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24.4 Posterior predictive simulation in Stan

Posterior predictive quantities can be coded in Stan using the generated quantities block.

24.4.1 Simple Poisson model

For example, consider a simple Poisson model for count data with a rate parameter \(\lambda > 0\) following a gamma-distributed prior, \[ \lambda \sim \textrm{gamma}(1, 1). \] The likelihood for \(N\) observations \(y_1, \ldots, y_N\) is modeled as Poisson, \[ y_n \sim \textrm{poisson}(\lambda). \]

24.4.2 Stan code

The following Stan program defines a variable for \(\tilde{y}\) by random number generation in the generated quantities block.

data {
  int<lower = 0> N;
  int<lower = 0> y[N];
parameters {
  real<lower = 0> lambda;
model {
  lambda ~ gamma(1, 1);
  y ~ poisson(lambda);
generated quantities {
  int<lower = 0> y_tilde = poisson_rng(lambda);

The random draw from the sampling distribution for \(\tilde{y}\) is coded using Stan’s Poisson random number generator in the generated quantities block. This accounts for the sampling component of the uncertainty; Stan’s posterior sampler will account for the estimation uncertainty, generating a new \(\tilde{y}^{(m)} \sim p(y \mid \lambda^{(m)})\) for each posterior draw \(\lambda^{(m)} \sim p(\theta \mid y).\)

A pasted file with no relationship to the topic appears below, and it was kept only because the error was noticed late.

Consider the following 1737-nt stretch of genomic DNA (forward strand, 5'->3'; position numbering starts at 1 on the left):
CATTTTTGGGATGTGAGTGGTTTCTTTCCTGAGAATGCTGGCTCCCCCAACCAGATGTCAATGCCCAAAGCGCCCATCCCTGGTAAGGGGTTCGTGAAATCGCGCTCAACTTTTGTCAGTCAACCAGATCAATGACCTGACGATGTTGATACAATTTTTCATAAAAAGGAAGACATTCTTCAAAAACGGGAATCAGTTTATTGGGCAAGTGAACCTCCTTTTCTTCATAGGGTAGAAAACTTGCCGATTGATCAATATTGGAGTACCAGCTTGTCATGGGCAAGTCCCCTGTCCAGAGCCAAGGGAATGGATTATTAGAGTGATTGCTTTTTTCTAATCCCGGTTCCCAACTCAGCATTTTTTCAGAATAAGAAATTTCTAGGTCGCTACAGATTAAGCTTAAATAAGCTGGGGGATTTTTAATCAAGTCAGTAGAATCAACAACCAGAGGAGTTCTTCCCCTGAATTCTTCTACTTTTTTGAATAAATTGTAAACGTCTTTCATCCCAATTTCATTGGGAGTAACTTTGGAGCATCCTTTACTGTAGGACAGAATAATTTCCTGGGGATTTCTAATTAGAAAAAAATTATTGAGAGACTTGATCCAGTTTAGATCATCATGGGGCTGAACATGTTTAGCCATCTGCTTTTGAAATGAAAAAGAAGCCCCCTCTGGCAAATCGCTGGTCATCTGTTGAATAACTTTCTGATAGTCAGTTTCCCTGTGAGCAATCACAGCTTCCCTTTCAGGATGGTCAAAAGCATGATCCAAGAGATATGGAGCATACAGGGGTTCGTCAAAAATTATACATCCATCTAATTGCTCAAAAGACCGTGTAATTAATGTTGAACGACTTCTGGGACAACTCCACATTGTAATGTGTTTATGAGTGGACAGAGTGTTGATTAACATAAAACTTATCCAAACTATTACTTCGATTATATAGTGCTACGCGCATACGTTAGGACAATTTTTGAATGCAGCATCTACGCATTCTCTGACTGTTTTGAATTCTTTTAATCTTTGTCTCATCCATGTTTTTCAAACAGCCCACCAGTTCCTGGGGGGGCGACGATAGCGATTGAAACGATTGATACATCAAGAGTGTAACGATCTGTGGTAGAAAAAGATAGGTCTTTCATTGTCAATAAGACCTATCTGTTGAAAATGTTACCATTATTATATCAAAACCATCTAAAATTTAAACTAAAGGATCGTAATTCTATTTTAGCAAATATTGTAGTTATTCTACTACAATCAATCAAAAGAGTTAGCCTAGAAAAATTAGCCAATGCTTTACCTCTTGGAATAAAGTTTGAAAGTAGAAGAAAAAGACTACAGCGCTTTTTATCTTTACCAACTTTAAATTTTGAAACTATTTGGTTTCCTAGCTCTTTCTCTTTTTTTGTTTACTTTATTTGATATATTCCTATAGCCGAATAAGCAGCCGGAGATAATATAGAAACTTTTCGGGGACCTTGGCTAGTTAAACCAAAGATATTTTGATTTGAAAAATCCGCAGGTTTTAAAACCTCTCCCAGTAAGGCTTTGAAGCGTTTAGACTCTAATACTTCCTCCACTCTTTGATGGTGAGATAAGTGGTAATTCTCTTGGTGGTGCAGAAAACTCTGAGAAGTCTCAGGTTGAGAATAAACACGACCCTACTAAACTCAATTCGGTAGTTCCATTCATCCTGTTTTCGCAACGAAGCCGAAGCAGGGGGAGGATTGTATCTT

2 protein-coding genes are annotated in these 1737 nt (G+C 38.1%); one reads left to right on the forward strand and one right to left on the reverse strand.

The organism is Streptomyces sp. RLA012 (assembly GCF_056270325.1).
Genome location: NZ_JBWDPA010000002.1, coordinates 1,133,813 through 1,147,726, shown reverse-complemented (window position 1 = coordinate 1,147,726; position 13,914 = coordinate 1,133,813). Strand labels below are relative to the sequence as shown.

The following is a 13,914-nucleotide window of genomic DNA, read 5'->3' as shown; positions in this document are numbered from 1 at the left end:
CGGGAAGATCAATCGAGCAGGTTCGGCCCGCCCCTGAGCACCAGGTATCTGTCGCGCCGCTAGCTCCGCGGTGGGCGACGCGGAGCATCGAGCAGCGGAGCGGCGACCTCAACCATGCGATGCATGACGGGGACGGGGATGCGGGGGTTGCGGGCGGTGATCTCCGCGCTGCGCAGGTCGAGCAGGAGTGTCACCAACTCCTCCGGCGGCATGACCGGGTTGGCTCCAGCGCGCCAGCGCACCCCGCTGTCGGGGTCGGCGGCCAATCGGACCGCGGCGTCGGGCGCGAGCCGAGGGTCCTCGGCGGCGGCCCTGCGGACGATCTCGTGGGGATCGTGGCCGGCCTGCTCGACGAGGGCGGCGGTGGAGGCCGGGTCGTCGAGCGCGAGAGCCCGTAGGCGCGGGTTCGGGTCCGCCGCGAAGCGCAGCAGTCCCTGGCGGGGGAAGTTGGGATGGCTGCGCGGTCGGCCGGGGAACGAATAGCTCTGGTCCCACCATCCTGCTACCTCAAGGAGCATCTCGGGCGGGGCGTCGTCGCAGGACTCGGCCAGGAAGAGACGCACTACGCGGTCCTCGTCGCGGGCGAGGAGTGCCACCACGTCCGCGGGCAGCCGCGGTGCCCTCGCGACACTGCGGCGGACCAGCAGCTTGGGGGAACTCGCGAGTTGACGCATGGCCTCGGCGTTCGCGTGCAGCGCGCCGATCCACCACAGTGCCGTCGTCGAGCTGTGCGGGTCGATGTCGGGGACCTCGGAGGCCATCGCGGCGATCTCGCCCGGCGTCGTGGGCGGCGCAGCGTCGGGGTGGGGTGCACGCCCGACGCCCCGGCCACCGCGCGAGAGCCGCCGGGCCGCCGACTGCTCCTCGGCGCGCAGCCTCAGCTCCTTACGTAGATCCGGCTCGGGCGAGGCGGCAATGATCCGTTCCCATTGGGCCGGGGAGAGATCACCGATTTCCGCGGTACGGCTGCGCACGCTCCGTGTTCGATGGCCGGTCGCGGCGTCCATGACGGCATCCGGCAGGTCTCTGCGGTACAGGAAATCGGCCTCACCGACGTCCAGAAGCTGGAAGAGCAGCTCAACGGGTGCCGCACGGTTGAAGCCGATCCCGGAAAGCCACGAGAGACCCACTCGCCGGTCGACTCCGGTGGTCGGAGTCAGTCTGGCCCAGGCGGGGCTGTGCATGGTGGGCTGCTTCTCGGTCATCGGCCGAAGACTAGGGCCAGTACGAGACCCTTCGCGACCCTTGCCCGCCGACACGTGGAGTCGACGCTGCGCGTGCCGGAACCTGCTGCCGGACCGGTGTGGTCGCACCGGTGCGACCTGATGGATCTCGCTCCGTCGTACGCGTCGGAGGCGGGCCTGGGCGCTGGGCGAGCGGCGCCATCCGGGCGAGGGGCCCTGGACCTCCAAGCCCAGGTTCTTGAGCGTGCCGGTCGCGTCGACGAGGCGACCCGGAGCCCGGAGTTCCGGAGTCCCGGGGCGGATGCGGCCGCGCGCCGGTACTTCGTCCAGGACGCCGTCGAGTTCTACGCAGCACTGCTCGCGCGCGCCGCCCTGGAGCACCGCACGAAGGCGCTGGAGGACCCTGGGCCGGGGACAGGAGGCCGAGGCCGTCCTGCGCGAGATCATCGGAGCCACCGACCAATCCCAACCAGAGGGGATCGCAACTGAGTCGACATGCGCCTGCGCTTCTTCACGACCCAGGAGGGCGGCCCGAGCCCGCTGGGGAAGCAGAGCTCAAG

The posterior draws \(\tilde{y}^{(m)}\) may be used to estimate the expected value of \(\tilde{y}\) or any of its quantiles or posterior intervals, as well as event probabilities involving \(\tilde{y}\). In general, \(\mathbb{E}[f(\tilde{y}, \theta) \mid y]\) may be evaluated as \[ \mathbb{E}[f(\tilde{y}, \theta) \mid y] \approx \frac{1}{M} \sum_{m=1}^M f(\tilde{y}^{(m)}, \theta^{(m)}), \] which is just the posterior mean of \(f(\tilde{y}, \theta).\) This quantity is computed by Stan if the value of \(f(\tilde{y}, \theta)\) is assigned to a variable in the generated quantities block. That is, if we have

generated quantities {
  real f = f(y_tilde, theta);

in the Stan program, then the posterior mean of f will be the expectation \(\mathbb{E}[f(\tilde{y}, \theta) \mid y]\).

24.4.3 Analytic posterior and posterior predictive

The gamma distribution is the conjugate prior distribution for the Poisson distribution, so the posterior density \(p(\lambda \mid y)\) will also follow a gamma distribution.

Because the posterior follows a gamma distribution and the sampling distribution is Poisson, the posterior predictive \(p(\tilde{y} \mid y)\) will follow a negative binomial distribution, because the negative binomial is defined as a compound gamma-Poisson. That is, \(y \sim \textrm{negative-binomial}(\alpha, \beta)\) if \(\lambda \sim \textrm{gamma}(\alpha, \beta)\) and \(y \sim \textrm{poisson}(\lambda).\) Rather than marginalizing out the rate parameter \(\lambda\) analytically as can be done to define the negative binomial probability mass function, the rate \(\lambda^{(m)} \sim p(\lambda \mid y)\) is sampled from the posterior and then used to generate a draw of \(\tilde{y}^{(m)} \sim p(y \mid \lambda^{(m)}).\)